Tuesday, July 03, 2007

Why science isn't so popular.

From a great article Boing Boing blogged, as found in the Guardian.

James Watson, one half of the famous double act who discovered the double helix:
'I recently went to my staircase at Clare College, Cambridge and there were women there!' he said, with an enormous measure of retrospective sexual frustration. 'There have been a lot of convincing studies recently about the loss of productivity in the Western male. It may be that entertainment culture now is so engaging that it keeps people satisfied. We didn't have that. Science was much more fun than listening to the radio. When you are 16 or 17 and in that inherently semi-lonely period when you are deciding whether to be an intellectual, many now don't bother.'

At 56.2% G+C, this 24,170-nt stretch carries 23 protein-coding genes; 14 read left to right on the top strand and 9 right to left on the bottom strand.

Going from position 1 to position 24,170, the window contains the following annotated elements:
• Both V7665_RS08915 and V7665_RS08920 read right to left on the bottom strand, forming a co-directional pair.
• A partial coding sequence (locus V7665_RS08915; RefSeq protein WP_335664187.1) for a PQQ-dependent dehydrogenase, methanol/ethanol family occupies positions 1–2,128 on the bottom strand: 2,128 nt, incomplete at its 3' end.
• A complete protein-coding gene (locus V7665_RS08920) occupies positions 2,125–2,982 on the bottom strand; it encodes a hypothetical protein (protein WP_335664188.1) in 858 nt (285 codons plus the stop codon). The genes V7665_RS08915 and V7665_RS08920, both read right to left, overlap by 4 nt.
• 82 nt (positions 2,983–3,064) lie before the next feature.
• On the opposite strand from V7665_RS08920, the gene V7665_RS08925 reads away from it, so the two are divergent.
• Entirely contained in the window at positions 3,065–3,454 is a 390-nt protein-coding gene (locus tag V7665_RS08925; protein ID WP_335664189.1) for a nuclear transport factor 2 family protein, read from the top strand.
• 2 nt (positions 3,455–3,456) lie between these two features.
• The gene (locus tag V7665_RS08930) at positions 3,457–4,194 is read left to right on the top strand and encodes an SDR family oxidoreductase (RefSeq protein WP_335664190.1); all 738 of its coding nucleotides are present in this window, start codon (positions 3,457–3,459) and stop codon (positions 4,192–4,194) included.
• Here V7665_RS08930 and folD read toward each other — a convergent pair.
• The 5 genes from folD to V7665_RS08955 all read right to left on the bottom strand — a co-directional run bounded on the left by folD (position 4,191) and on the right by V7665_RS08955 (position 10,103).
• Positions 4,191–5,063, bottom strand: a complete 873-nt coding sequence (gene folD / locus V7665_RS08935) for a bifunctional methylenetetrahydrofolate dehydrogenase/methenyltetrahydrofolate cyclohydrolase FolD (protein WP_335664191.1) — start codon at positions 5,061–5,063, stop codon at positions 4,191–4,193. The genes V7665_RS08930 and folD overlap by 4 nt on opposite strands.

Watson raised an eyebrow, fixed me again with a look. 'What you have instead are characters out of Nick Hornby's very funny books, who channel their intellect in pop culture. The hopeless male.'
This is the humorous quote to end the article, and is not exactly representative of the central thesis, but still an interesting observation (the women in the college, I mean). Could it be possible that science is impeded by the pesky distraction of the other sex in the lab? Does libido trump intellectual curiousity?


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